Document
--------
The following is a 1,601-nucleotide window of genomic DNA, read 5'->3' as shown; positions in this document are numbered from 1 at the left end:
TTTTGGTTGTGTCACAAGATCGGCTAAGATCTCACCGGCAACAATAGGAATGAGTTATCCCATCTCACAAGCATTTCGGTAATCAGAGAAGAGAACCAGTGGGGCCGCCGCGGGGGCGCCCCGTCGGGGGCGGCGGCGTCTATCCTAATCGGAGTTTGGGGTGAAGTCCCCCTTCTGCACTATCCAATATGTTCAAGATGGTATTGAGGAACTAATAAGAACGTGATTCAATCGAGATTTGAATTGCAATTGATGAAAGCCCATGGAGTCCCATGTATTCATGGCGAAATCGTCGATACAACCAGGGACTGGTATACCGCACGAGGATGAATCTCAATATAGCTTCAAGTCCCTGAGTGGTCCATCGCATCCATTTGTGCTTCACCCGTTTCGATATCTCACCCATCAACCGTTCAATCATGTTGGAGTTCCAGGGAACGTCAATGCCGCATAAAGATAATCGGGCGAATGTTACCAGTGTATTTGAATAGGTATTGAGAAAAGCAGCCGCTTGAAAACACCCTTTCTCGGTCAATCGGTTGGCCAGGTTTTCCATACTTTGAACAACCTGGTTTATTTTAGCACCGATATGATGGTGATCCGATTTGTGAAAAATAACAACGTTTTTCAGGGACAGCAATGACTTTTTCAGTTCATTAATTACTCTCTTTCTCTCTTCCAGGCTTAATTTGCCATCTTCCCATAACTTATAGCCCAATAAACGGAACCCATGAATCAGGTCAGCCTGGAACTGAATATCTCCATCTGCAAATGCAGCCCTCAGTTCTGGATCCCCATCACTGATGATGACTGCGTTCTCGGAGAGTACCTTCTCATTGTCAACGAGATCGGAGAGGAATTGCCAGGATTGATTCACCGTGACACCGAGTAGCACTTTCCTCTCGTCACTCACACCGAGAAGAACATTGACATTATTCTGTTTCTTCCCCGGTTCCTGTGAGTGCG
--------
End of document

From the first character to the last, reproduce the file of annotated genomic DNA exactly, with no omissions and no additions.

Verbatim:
The following is a 1,601-nucleotide window of genomic DNA, read 5'->3' as shown; positions in this document are numbered from 1 at the left end:
TTTTGGTTGTGTCACAAGATCGGCTAAGATCTCACCGGCAACAATAGGAATGAGTTATCCCATCTCACAAGCATTTCGGTAATCAGAGAAGAGAACCAGTGGGGCCGCCGCGGGGGCGCCCCGTCGGGGGCGGCGGCGTCTATCCTAATCGGAGTTTGGGGTGAAGTCCCCCTTCTGCACTATCCAATATGTTCAAGATGGTATTGAGGAACTAATAAGAACGTGATTCAATCGAGATTTGAATTGCAATTGATGAAAGCCCATGGAGTCCCATGTATTCATGGCGAAATCGTCGATACAACCAGGGACTGGTATACCGCACGAGGATGAATCTCAATATAGCTTCAAGTCCCTGAGTGGTCCATCGCATCCATTTGTGCTTCACCCGTTTCGATATCTCACCCATCAACCGTTCAATCATGTTGGAGTTCCAGGGAACGTCAATGCCGCATAAAGATAATCGGGCGAATGTTACCAGTGTATTTGAATAGGTATTGAGAAAAGCAGCCGCTTGAAAACACCCTTTCTCGGTCAATCGGTTGGCCAGGTTTTCCATACTTTGAACAACCTGGTTTATTTTAGCACCGATATGATGGTGATCCGATTTGTGAAAAATAACAACGTTTTTCAGGGACAGCAATGACTTTTTCAGTTCATTAATTACTCTCTTTCTCTCTTCCAGGCTTAATTTGCCATCTTCCCATAACTTATAGCCCAATAAACGGAACCCATGAATCAGGTCAGCCTGGAACTGAATATCTCCATCTGCAAATGCAGCCCTCAGTTCTGGATCCCCATCACTGATGATGACTGCGTTCTCGGAGAGTACCTTCTCATTGTCAACGAGATCGGAGAGGAATTGCCAGGATTGATTCACCGTGACACCGAGTAGCACTTTCCTCTCGTCACTCACACCGAGAAGAACATTGACATTATTCTGTTTCTTCCCCGGTTCCTGTGAGTGCG